There has been one regular session of the Central Committee, a body several hundred strong that acts largely as gearbox for decisions initiated above, under Mr. Andropov. It came only days after his elevation as party chief and was largely mapped out earlier. The present plenum, a Soviet source says, ''is the first fully held under Andropov.''
Advance hints about the session are that one focus will be ''ideology'' - that it will be in keeping with ''a realistic approach not prone to rash upheavals'' - and that its most important activity may be a further personnel shuffle at the top.
The meeting will be followed by a routine session of the rubber-stamp parliament. This time, officials say, it is ''logical'' to assume the announcement of a new state president.
Some overseas pundits are positing their own standards for an Andropov ''success'' at the twin meetings. It is assumed, for example, that a truly strong Andropov will follow the Brezhnev pattern in assuming the largely ceremonial state presidency in addition to his party role.
He may do so. But senior sources have suggested all along that he feels the presidency's frillish duties might hinder more than help his work on substantive policies. This would seem especially relevant in light of remarks by Scandinavian sources here that Andropov looked frail and tired during a recent visit here by the President of Finland.
So for Andropov to take on the Soviet presidency could be more a sign of insecurity - or inability to push through an acceptable substitute name - than of strength.
Meanwhile, personnel changes that will have more impact on policymaking may be announced by the Central Committee. Soviet officials, while giving no detailed preview, hint there will be at least some shift in the party's ruling Politburo and in the Central Committee's inner Secretariat - following a generally gentle, gradual, but cumulatively sizable shift of second-echelon party and government figures in past months.
A Pravda article that cited some ranking officials for corruption - including two in quite senior positions - has diplomats and unofficial Soviet analysts wondering whether the Central Committee might formally expel them, or colleagues , from that group.
An influential area on which Politburo and Secretariat changes might touch - an area where momentum would seem of immediate relevance - is of overall party personnel decisions and party discipline.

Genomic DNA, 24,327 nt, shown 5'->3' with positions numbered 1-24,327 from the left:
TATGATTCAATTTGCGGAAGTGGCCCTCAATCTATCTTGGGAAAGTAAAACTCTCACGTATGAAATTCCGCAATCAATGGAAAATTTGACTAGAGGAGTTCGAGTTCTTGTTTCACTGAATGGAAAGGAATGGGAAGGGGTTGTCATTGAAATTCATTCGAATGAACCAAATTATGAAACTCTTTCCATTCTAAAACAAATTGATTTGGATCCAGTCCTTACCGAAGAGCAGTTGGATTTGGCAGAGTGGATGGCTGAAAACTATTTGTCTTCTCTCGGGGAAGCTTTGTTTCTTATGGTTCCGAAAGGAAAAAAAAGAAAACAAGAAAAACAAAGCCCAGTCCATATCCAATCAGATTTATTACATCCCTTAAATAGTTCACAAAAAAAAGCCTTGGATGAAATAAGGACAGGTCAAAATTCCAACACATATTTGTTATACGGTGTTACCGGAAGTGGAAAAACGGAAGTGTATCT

The recent passing of Arvid Pelshe, the oldest Politburo member, leaves open his post as head of the party Control Committee. Of late this body has seemed to shy away from a forceful reading of its disciplinary powers. Yet this could change under Andropov.
One major change has already occurred: the naming in April of a new head of the department for party ''organizational work.'' That group, attached to the Central Committee's Secretariat, can wield considerable influence in personnel matters.
The new head, Yegor Ligachev, was long the regional party chief in the Russian city of Tomsk. He may be Andropov's personal choice. Senior officials say Mr. Ligachev worked on ideological issues within the Secretariat's apparatus in the early '60s, and this would have brought him into contact with Andropov.
Past pattern suggests Mr. Ligachev, as chief of the party organization department, may get his own seat on the Central Committee Secretariat.
Similarly, any new head of the party Control Committee would likely be awarded at least candidate, or nonvoting, status on the Politburo, if he doesn't already have it.
Finally, the naming of a new state president - if it is someone other than Andropov - could mean some related shift in the Politburo or other top posts.
A senior source has denied pre-plenum rumors that Defense Minister Dmitri Ustinov will become president and be replaced as defense chief - or that Konstantin Chernenko, will ''retire'' at the Central Committee meeting because of a recent illness.
But giving the presidency to any top figure would imply some further, collateral shuffle.